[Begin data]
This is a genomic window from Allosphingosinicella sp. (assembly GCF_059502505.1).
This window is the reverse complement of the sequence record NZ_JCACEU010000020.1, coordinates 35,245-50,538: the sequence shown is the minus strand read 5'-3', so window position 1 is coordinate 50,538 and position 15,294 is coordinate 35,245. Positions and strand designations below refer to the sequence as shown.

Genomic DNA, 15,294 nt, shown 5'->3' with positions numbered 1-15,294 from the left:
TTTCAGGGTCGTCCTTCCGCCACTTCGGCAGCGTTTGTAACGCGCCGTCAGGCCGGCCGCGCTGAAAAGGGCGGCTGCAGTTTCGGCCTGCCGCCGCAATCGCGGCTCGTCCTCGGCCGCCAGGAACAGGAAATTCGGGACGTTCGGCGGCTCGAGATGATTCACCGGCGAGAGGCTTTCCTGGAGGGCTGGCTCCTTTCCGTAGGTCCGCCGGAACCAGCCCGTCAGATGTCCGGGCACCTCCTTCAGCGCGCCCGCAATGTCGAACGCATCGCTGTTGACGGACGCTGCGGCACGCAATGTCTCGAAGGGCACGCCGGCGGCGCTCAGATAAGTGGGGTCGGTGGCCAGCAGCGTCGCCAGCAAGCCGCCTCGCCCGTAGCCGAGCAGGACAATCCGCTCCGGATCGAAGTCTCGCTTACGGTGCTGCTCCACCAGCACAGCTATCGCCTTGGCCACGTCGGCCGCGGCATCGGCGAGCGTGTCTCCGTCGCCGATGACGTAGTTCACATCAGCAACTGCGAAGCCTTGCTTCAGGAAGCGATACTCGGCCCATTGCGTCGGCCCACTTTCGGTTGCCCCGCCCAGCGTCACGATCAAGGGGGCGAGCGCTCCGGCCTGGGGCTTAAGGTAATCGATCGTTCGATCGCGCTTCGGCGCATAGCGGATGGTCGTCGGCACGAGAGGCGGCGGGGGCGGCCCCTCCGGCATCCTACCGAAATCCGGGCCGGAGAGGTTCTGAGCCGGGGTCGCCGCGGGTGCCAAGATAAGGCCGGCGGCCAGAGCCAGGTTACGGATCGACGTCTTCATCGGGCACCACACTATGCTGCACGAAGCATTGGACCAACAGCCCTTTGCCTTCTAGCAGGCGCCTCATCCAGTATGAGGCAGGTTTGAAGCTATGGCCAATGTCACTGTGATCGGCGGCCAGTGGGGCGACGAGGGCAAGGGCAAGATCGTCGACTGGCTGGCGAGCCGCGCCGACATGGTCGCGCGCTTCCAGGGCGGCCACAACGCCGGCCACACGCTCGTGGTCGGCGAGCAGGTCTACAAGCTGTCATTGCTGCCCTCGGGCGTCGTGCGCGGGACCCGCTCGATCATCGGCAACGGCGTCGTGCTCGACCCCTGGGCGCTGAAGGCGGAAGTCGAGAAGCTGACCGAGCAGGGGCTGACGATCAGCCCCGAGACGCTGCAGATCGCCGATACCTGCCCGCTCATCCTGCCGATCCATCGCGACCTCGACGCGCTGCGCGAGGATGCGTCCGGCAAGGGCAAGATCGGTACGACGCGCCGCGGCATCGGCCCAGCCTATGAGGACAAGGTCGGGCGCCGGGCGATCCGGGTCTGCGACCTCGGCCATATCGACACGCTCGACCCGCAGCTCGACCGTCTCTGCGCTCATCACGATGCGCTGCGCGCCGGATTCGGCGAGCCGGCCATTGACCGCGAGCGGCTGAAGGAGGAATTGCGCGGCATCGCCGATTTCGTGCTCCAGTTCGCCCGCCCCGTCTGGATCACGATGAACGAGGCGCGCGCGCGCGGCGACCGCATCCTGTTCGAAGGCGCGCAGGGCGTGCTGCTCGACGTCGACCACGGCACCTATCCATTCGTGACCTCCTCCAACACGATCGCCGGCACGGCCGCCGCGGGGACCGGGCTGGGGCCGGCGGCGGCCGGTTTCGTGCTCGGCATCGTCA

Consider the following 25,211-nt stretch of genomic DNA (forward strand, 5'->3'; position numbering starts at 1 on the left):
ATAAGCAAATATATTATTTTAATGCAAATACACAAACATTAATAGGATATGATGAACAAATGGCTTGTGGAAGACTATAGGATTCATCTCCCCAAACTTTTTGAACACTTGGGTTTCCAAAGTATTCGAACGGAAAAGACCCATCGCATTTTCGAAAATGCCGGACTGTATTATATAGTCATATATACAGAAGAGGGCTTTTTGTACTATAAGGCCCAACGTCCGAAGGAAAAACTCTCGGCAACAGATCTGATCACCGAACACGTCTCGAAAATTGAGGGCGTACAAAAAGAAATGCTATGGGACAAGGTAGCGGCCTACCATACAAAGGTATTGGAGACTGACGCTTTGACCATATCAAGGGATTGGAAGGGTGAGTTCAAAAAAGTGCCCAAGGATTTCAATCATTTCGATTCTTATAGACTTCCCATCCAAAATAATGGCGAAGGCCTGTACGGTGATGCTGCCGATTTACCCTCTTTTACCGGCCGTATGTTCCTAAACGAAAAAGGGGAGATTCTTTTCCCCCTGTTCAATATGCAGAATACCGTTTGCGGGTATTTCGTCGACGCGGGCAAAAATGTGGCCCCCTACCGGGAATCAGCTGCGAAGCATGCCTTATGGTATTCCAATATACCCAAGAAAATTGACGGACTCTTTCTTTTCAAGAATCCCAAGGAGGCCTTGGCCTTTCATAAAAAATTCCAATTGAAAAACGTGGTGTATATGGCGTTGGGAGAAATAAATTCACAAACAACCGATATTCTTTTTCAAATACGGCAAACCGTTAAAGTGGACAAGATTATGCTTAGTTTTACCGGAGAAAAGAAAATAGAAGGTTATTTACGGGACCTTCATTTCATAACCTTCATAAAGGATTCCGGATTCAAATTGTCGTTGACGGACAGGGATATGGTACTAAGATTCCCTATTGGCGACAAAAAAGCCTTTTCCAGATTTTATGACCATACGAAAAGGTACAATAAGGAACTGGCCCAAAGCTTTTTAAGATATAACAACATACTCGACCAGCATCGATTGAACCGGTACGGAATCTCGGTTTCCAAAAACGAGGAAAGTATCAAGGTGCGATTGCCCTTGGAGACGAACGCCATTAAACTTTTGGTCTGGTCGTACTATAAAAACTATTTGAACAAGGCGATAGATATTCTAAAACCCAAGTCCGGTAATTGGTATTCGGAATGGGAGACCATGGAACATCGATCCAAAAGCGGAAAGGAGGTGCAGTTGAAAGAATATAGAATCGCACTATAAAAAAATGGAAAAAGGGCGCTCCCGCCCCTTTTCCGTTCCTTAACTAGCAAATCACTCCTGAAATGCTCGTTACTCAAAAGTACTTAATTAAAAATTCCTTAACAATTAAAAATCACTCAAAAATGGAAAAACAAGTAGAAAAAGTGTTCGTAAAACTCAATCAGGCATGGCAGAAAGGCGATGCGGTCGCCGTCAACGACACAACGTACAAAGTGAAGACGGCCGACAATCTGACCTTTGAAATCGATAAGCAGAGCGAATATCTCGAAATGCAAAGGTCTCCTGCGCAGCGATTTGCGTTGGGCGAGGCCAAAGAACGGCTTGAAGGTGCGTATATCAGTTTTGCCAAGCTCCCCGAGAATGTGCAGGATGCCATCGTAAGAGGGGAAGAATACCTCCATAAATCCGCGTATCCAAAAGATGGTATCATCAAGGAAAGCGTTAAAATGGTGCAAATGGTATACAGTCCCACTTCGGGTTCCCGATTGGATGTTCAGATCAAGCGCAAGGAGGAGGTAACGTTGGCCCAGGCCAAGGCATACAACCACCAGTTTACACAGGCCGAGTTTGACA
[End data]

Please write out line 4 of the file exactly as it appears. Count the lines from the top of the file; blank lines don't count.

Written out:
TTTCAGGGTCGTCCTTCCGCCACTTCGGCAGCGTTTGTAACGCGCCGTCAGGCCGGCCGCGCTGAAAAGGGCGGCTGCAGTTTCGGCCTGCCGCCGCAATCGCGGCTCGTCCTCGGCCGCCAGGAACAGGAAATTCGGGACGTTCGGCGGCTCGAGATGATTCACCGGCGAGAGGCTTTCCTGGAGGGCTGGCTCCTTTCCGTAGGTCCGCCGGAACCAGCCCGTCAGATGTCCGGGCACCTCCTTCAGCGCGCCCGCAATGTCGAACGCATCGCTGTTGACGGACGCTGCGGCACGCAATGTCTCGAAGGGCACGCCGGCGGCGCTCAGATAAGTGGGGTCGGTGGCCAGCAGCGTCGCCAGCAAGCCGCCTCGCCCGTAGCCGAGCAGGACAATCCGCTCCGGATCGAAGTCTCGCTTACGGTGCTGCTCCACCAGCACAGCTATCGCCTTGGCCACGTCGGCCGCGGCATCGGCGAGCGTGTCTCCGTCGCCGATGACGTAGTTCACATCAGCAACTGCGAAGCCTTGCTTCAGGAAGCGATACTCGGCCCATTGCGTCGGCCCACTTTCGGTTGCCCCGCCCAGCGTCACGATCAAGGGGGCGAGCGCTCCGGCCTGGGGCTTAAGGTAATCGATCGTTCGATCGCGCTTCGGCGCATAGCGGATGGTCGTCGGCACGAGAGGCGGCGGGGGCGGCCCCTCCGGCATCCTACCGAAATCCGGGCCGGAGAGGTTCTGAGCCGGGGTCGCCGCGGGTGCCAAGATAAGGCCGGCGGCCAGAGCCAGGTTACGGATCGACGTCTTCATCGGGCACCACACTATGCTGCACGAAGCATTGGACCAACAGCCCTTTGCCTTCTAGCAGGCGCCTCATCCAGTATGAGGCAGGTTTGAAGCTATGGCCAATGTCACTGTGATCGGCGGCCAGTGGGGCGACGAGGGCAAGGGCAAGATCGTCGACTGGCTGGCGAGCCGCGCCGACATGGTCGCGCGCTTCCAGGGCGGCCACAACGCCGGCCACACGCTCGTGGTCGGCGAGCAGGTCTACAAGCTGTCATTGCTGCCCTCGGGCGTCGTGCGCGGGACCCGCTCGATCATCGGCAACGGCGTCGTGCTCGACCCCTGGGCGCTGAAGGCGGAAGTCGAGAAGCTGACCGAGCAGGGGCTGACGATCAGCCCCGAGACGCTGCAGATCGCCGATACCTGCCCGCTCATCCTGCCGATCCATCGCGACCTCGACGCGCTGCGCGAGGATGCGTCCGGCAAGGGCAAGATCGGTACGACGCGCCGCGGCATCGGCCCAGCCTATGAGGACAAGGTCGGGCGCCGGGCGATCCGGGTCTGCGACCTCGGCCATATCGACACGCTCGACCCGCAGCTCGACCGTCTCTGCGCTCATCACGATGCGCTGCGCGCCGGATTCGGCGAGCCGGCCATTGACCGCGAGCGGCTGAAGGAGGAATTGCGCGGCATCGCCGATTTCGTGCTCCAGTTCGCCCGCCCCGTCTGGATCACGATGAACGAGGCGCGCGCGCGCGGCGACCGCATCCTGTTCGAAGGCGCGCAGGGCGTGCTGCTCGACGTCGACCACGGCACCTATCCATTCGTGACCTCCTCCAACACGATCGCCGGCACGGCCGCCGCGGGGACCGGGCTGGGGCCGGCGGCGGCCGGTTTCGTGCTCGGCATCGTCA